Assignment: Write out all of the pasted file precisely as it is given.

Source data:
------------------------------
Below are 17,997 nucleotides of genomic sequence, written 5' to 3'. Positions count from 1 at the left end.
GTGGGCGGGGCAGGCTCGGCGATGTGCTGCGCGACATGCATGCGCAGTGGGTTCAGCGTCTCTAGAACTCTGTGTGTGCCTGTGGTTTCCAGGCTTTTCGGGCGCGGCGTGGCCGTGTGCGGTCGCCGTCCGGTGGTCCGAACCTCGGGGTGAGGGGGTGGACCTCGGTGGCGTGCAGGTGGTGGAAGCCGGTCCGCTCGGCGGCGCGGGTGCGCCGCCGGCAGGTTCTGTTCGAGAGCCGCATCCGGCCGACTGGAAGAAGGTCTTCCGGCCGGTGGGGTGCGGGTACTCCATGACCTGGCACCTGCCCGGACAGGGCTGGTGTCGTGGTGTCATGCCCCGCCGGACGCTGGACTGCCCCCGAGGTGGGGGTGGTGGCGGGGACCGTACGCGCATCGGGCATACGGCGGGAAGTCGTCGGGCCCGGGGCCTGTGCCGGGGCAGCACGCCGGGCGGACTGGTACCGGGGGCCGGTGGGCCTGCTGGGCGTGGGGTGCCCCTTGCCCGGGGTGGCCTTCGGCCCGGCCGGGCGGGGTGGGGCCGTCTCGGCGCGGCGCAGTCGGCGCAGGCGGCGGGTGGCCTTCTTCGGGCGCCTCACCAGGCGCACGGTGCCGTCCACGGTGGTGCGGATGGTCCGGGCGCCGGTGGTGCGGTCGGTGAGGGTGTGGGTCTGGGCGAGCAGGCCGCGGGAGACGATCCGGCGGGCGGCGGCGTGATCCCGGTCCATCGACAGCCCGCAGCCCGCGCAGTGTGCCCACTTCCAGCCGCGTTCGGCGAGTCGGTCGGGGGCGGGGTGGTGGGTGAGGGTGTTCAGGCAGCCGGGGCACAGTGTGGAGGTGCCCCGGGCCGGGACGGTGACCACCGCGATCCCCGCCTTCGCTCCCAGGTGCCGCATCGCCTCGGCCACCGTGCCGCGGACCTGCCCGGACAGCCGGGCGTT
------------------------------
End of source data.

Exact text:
Below are 17,997 nucleotides of genomic sequence, written 5' to 3'. Positions count from 1 at the left end.
GTGGGCGGGGCAGGCTCGGCGATGTGCTGCGCGACATGCATGCGCAGTGGGTTCAGCGTCTCTAGAACTCTGTGTGTGCCTGTGGTTTCCAGGCTTTTCGGGCGCGGCGTGGCCGTGTGCGGTCGCCGTCCGGTGGTCCGAACCTCGGGGTGAGGGGGTGGACCTCGGTGGCGTGCAGGTGGTGGAAGCCGGTCCGCTCGGCGGCGCGGGTGCGCCGCCGGCAGGTTCTGTTCGAGAGCCGCATCCGGCCGACTGGAAGAAGGTCTTCCGGCCGGTGGGGTGCGGGTACTCCATGACCTGGCACCTGCCCGGACAGGGCTGGTGTCGTGGTGTCATGCCCCGCCGGACGCTGGACTGCCCCCGAGGTGGGGGTGGTGGCGGGGACCGTACGCGCATCGGGCATACGGCGGGAAGTCGTCGGGCCCGGGGCCTGTGCCGGGGCAGCACGCCGGGCGGACTGGTACCGGGGGCCGGTGGGCCTGCTGGGCGTGGGGTGCCCCTTGCCCGGGGTGGCCTTCGGCCCGGCCGGGCGGGGTGGGGCCGTCTCGGCGCGGCGCAGTCGGCGCAGGCGGCGGGTGGCCTTCTTCGGGCGCCTCACCAGGCGCACGGTGCCGTCCACGGTGGTGCGGATGGTCCGGGCGCCGGTGGTGCGGTCGGTGAGGGTGTGGGTCTGGGCGAGCAGGCCGCGGGAGACGATCCGGCGGGCGGCGGCGTGATCCCGGTCCATCGACAGCCCGCAGCCCGCGCAGTGTGCCCACTTCCAGCCGCGTTCGGCGAGTCGGTCGGGGGCGGGGTGGTGGGTGAGGGTGTTCAGGCAGCCGGGGCACAGTGTGGAGGTGCCCCGGGCCGGGACGGTGACCACCGCGATCCCCGCCTTCGCTCCCAGGTGCCGCATCGCCTCGGCCACCGTGCCGCGGACCTGCCCGGACAGCCGGGCGTT